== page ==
Baltimore isn't the only team in desperate need of an inside linebacker, either.
The former Notre Dame star will play at a high level as a rookie. Though he's not as fast as some of the other top inside linebackers that have come out in recent years, Te'o possesses excellent instincts, good athleticism and is skilled at reading the field.
He developed into a top-notch coverage linebacker in his final year at Notre Dame, tallying seven interceptions—the second-highest total of any player in college football last year.
Te'o's recent PR disaster (the Catfish scandal) may be a bit of a turnoff for some teams. That said, the fact remains that he's a talented player who is ready to step in and contribute in a positive way for the team that drafts him (even if his teammates make him the butt of their jokes for a while).
These teams must target Te'o in the first round of the 2013 NFL Draft.
If you watched Te'o perform at the combine, you're probably aware of John Harbaugh's reaction to his poor 40 time. If you haven't seen the clip, check it out here for a good chuckle.
Te'o improved his time at his pro day, running an official 4.69-second 40, and since the combine, the Ravens' linebacking corps became even more depleted after Ellerbe left to sign with the Miami Dolphins.
Ozzie Newsome made a move in free agency to fill the void, signing Rolando McClain to a one-year contract. Unfortunately, McClain promptly got himself arrested in his home town (again), and the team is now waiting for "due process" to make any further decisions on his future (h/t Jeff Zrebiec of the Baltimore Sun).
The Ravens need an inside linebacker in the worst way. Te'o isn't particularly strong when he has to take on blockers in order to get to ball-carriers, but he is excellent in pursuit.
The Ravens feature a beefy front line that is adept at keeping blockers occupied. Lewis was always at his best as a chaser—just like Te'o—and the team's scheme would be a perfect fit for the former Golden Domer.
Unfortunately, Te'o will likely be long gone before Baltimore picks, as there are a couple of other teams ahead of the Ravens in the draft order in need of his services.
The Vikings haven't re-signed E.J. Henderson, their starting inside linebacker last year. This team doesn't currently have a single starting-caliber inside linebacker on its roster, and it will be shocking if general manager Rick Spielman doesn't address this need at some point in the draft.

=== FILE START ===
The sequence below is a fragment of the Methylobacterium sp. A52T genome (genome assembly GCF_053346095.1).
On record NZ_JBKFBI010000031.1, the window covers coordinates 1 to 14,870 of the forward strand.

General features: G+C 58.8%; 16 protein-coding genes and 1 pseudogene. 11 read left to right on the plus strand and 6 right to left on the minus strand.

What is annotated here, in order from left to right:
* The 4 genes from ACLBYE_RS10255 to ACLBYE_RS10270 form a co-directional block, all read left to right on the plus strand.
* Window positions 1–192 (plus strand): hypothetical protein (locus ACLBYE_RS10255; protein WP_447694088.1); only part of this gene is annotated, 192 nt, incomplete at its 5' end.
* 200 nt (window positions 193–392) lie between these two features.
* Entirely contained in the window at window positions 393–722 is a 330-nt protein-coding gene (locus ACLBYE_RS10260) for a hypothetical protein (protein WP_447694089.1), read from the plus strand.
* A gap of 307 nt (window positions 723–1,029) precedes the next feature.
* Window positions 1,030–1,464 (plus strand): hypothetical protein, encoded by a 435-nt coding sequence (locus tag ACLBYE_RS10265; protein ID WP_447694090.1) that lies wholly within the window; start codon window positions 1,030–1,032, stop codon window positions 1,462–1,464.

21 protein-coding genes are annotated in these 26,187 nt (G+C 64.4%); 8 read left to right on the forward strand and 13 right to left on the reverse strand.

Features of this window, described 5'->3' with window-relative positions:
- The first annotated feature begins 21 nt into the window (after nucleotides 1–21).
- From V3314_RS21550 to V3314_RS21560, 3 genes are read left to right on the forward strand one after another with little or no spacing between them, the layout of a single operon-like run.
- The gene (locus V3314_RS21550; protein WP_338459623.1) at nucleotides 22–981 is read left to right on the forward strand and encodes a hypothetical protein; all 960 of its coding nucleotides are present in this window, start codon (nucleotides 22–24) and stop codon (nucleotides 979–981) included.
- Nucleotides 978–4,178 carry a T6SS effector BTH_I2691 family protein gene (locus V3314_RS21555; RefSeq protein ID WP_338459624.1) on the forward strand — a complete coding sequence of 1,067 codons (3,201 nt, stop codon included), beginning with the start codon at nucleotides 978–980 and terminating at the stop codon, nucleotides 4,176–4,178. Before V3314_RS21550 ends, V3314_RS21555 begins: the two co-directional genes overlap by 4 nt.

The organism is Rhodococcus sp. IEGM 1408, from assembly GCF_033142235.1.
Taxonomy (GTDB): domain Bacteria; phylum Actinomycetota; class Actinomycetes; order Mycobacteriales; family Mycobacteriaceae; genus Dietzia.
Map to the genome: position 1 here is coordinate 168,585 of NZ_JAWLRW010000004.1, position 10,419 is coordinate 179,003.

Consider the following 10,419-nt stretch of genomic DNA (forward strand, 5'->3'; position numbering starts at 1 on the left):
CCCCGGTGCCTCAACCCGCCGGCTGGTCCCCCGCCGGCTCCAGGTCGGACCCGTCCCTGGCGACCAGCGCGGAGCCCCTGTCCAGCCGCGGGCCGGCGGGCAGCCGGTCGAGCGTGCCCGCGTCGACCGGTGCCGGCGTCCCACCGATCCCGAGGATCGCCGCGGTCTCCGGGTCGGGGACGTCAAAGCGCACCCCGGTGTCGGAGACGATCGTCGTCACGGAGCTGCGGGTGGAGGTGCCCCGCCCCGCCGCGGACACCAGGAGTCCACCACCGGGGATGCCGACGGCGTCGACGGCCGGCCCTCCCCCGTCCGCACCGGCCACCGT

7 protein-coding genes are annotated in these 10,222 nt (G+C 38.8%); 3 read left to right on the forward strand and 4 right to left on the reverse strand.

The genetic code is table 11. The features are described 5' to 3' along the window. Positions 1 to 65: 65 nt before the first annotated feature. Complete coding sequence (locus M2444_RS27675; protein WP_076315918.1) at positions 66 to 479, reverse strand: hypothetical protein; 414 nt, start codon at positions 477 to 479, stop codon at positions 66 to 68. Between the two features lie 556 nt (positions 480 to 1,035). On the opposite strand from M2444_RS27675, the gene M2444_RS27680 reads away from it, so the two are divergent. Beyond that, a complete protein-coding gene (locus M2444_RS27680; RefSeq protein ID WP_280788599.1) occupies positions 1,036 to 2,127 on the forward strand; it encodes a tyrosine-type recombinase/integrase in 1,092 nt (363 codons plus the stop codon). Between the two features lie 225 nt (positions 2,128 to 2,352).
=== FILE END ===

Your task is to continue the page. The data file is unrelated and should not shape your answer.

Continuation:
CBS Sports' Jason La Canfora recently wrote: "The Bears and Vikings spent a lot of time with him and came away impressed."
The Bears signed D.J. Williams and have indicated that he'll be the starting inside linebacker in 2013 (h/t Adam L. Jahns of the Chicago Sun-Times), so it seems unlikely Chicago will draft Te'o in Round 1.
According to Kevin Seifert of ESPN.com, Spielman has visited with Te'o multiple times, and history shows the general manager is fond of Notre Dame alumni.
Adding Te'o to this young, burgeoning team would be a smart move. He'd get to play with his old teammate Harrison Smith, and with Kevin Williams moving bodies up front, Te'o would be able to run to the ball.
As was mentioned earlier, Williams—the starting inside linebacker for the Broncos last year—signed a one-year deal with the Bears.
At this time, Joe Mays is pencilled in as the team's starter, but he's a liability in coverage and isn't a dominant run defender. Pro Football Focus (subscription required) ranked Mays as its No. 29 inside linebacker last year, giving him a rating of negative 2.2.
Which team would be the best fit for Te'o?
It's obvious the Broncos need to draft an inside linebacker who can step in right away and start from the opening day of training camp.
Te'o would fit in with Denver's current roster beautifully. Von Miller and Wesley Woodyard are both excellent, speedy outside linebackers who fly to the ball.
If the Vikings let Te'o slide, Denver shouldn't let him fall any further. He'd be a plug-and-play starter and a nice upgrade to a Broncos defense that is fast becoming one of the most dominant units in the NFL.
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